Building China's Future, at TC | Teachers College Columbia University

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Building China's Future, at TC

TC's first foray into pre-collegiate preparation welcomes nineteen of China's most promising high school students

Nineteen of China's most promising high school students arrived at TC in late May to begin intense preparation for enrollment in top American universities. Called the Pre-College Program at Teachers College, the initiative is TC's first foray into pre-collegiate preparation. The Chinese students will be based here for seven months, practicing for the SAT, developing their English language skills and taking advanced courses in math, physics, chemistry and American history. The program also educates the students about the U.S. college admissions process and the vast range of institutions they will be choosing from.

The Pre-College Program is a joint effort between TC, the China Center for International Educational Exchange and the University of International Relations in Beijing. It runs for a full year, with students attending five months of training classes at the University of International Relations prior to their arrival at TC. 

The TC portion of the program is designed to provide a taste of undergraduate life. Students live in TC dorms and, starting in the fall, audit undergraduate courses at Columbia. During this past summer, they honed their English, took writing courses and met in groups with guidance counselors. Several of the students' courses, including American Language and Culture, were provided by current and recent TC students.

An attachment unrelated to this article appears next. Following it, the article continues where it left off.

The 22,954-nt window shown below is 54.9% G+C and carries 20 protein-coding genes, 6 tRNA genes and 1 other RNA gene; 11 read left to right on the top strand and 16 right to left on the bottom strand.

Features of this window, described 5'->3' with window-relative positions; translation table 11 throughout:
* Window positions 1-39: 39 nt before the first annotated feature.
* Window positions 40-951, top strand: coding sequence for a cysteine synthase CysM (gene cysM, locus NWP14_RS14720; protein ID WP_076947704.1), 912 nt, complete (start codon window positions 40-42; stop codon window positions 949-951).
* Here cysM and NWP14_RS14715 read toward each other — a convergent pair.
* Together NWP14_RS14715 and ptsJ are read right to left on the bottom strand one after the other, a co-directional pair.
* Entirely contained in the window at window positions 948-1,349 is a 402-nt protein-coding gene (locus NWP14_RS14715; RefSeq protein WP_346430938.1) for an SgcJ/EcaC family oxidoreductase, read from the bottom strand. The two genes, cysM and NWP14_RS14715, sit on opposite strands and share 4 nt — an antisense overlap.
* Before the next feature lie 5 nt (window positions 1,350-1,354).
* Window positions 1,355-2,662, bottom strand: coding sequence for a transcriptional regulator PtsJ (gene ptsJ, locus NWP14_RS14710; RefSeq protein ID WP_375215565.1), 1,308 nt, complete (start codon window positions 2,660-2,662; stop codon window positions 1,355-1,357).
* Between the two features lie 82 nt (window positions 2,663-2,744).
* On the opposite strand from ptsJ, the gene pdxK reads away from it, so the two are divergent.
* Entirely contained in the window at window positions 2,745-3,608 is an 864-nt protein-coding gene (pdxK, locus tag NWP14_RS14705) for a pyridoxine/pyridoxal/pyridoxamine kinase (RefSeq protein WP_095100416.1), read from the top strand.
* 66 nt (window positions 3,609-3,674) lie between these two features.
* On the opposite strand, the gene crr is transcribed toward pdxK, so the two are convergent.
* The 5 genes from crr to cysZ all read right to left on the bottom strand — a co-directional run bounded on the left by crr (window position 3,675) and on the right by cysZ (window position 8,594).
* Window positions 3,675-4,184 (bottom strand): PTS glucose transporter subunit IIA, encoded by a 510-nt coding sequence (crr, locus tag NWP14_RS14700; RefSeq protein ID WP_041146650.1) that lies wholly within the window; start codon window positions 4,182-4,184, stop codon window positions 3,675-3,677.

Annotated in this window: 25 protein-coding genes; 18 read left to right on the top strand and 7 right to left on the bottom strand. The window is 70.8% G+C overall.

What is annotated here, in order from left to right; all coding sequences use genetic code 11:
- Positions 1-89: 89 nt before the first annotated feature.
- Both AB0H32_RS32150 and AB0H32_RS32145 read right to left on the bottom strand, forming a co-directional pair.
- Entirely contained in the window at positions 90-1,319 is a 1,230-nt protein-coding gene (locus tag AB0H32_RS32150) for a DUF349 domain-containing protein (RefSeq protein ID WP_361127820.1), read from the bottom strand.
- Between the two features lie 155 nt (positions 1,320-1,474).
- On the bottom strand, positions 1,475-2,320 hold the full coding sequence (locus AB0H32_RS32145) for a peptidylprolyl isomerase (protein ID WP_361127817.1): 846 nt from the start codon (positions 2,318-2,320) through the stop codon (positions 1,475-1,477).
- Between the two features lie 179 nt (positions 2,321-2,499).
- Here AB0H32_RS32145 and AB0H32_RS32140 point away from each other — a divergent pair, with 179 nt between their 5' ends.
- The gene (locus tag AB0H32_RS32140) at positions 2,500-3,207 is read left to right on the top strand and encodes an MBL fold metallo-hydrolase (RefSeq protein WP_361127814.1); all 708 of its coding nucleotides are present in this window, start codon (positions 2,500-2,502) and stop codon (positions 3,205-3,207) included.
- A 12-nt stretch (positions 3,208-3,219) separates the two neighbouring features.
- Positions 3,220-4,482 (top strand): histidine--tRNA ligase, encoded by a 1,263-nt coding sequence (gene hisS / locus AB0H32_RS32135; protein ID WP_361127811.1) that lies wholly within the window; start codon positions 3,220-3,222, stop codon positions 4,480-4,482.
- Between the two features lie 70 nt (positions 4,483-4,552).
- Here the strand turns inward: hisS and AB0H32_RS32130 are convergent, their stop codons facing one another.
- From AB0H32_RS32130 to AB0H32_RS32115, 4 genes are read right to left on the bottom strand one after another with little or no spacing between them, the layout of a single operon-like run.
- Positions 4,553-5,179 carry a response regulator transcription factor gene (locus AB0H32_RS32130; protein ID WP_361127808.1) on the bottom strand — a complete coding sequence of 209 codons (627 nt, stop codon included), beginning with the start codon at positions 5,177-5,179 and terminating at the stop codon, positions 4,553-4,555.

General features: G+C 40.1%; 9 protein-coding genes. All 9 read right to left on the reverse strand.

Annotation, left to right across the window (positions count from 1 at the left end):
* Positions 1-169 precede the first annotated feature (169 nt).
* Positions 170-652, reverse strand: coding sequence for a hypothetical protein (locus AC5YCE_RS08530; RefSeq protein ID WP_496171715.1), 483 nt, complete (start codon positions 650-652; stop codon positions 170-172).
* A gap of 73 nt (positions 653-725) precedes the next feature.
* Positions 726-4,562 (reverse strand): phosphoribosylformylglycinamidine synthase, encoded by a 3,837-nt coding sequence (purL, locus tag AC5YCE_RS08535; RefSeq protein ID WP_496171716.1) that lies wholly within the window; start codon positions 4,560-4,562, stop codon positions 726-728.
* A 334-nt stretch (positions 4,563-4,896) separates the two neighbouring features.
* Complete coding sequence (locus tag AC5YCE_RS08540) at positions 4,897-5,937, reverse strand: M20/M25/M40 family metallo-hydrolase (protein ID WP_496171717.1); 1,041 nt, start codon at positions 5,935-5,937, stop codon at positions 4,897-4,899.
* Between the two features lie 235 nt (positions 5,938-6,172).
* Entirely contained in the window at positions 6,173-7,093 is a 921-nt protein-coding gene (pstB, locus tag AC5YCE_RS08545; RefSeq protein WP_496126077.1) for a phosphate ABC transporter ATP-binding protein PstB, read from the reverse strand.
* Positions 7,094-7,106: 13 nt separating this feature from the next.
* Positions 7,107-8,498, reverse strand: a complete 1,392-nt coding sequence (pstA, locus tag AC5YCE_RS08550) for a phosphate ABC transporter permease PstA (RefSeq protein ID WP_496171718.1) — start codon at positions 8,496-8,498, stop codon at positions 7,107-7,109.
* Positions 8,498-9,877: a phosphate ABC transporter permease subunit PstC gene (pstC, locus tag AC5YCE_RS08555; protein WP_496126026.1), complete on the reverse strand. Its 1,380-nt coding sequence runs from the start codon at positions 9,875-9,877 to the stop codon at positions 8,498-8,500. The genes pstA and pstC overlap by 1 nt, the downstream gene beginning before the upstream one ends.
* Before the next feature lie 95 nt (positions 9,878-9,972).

"It's not just about getting them into the school of their choice," says Portia Williams, TC's Director of International Relations. "We're prepping them to succeed."

To that end, the students will meet one-on-one with guidance counselors this fall to figure out which colleges suit their interests and to begin making college visits. 

"This provides a very important opportunity for TC students to work in a program that allows them to experience a different culture and to work with some of the best students in China," says Williams. "This is a nation with which we have had and will continue to have a long-term relationship, so it's especially gratifying that we can help prepare its future leaders." 

Published Wednesday, Sep. 1, 2010